While to this day Japan has one of the most homogeneous populations of any country on Earth, Iraq, an artificial creation of early 20th-century British colonial policy, has major religious and ethnic divides. The four Main Islands Japan had been under a unified government since the beginning of the 17th century. The only experience the territories that comprise Iraq have had with unified government was under the British, an imported king, and a brutal dictator.
In the case of Japan, defeat came first, democratization second, on a clear and open agenda. There were no hidden American plans for Japan. In the case of Iraq, of course, the reasons given for going to war in the first place, WMD and connections with al-Qaeda, were quickly shown to be entirely spurious. The substitute reason, democratization, was from the beginning considered by many Iraqis, even anti-Husseinites, to be spurious.
From the beginning, the real American reasons were thought to be, by many both within and outside of Iraq, oil, power, permanent military bases, and the protection of the Right-Wing Sharonist government in Israel. On top of that, there was the Bremer Plan for the complete economic subjugation of Iraq. Except for the establishment of military bases, which the demilitarized Japanese were perfectly happy to have on their soil, there were no parallels from this list in the case of Japan. Like Japan’s was, the Iraqi infrastructure is a mess, but an abundant supply of domestic capital for its reconstruction or for building/rebuilding anything else is nonexistent. Furthermore, there is constant sabotage aimed at what infrastructure reconstruction is going on, something never in the Japanese experience. For these reasons and others, there has been an increasing level of armed resistance to the American occupation of Iraq since it began, not at all the case in Japan.
There are many other factors that one could discuss; none of them similarities. The point here is that the American occupation of Japan worked, both for the U.S. and for Japan. Although in historical terms we are much too close to the day of “Mission [Not] Accomplished” to be certain of ultimate failure in Iraq, when one looks at the contrasts with how the occupation of Japan was achieved and carried out and what is happening under the American occupation of Iraq, it is highly unlikely that the current American strategy has even the slightest hope for success, either for ourselves or for the Iraqi people.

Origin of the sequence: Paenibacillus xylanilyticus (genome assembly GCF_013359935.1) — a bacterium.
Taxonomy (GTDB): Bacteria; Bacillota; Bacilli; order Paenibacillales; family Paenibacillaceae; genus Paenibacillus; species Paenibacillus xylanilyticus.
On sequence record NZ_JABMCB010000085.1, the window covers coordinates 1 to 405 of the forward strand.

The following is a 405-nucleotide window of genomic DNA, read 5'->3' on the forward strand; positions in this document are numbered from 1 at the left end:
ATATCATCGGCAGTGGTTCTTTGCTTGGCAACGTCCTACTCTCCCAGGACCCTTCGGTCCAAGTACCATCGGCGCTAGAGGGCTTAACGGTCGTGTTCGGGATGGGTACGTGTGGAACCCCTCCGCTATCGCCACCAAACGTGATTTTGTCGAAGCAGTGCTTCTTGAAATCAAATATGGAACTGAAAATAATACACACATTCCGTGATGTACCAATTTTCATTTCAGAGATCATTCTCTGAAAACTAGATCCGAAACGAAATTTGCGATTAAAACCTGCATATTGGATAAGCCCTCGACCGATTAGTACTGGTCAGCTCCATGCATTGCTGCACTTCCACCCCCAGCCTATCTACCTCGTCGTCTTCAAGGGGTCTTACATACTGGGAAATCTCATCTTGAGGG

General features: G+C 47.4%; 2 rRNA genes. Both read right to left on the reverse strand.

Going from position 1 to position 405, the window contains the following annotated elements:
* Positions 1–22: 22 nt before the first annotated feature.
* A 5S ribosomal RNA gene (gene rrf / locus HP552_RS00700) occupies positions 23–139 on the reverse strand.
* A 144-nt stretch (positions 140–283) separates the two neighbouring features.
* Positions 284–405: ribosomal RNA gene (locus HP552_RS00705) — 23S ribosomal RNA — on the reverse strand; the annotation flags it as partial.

Junkie: Dr. Jonas’ article was authored on September 9, 2004 for publication today. Yesterday, this article, Arab League condemns terrorism in Iraq, pledges to support Baghdad.
The Arab League makes a number of points that support Dr. Jonas’ conclusions:
The Arab League condemned terrorism in Iraq and called on member states to restore full diplomatic relations with the interim government in Baghdad and do all they can to support it, after warning that the "gates of hell" had been opened there. . . .
The ministers also censured the US-led multinational force in Iraq for carrying out operations that endanger innocent lives. . . .
They also "strongly condemned the inhuman and immoral crimes and practices committed by occupation soldiers against Iraqis, especially in prisons and detention centers," saying they represented "a flagrant violation of human rights and international charters and treaties." . . .
It "reaffirmed the importance of Arab presence in Iraq, including restoring diplomatic relations with Iraq at its normal level in support of efforts being exerted by the interim Iraqi government in this field." . . .
It urged "the Arab League, in cooperation and coordination with the United Nations, to provide all forms of assistance to Iraq in the different fields, especially in the political process and reconstruction in Iraq." – Yahoo (emphasis added).
Had only Bush read his history!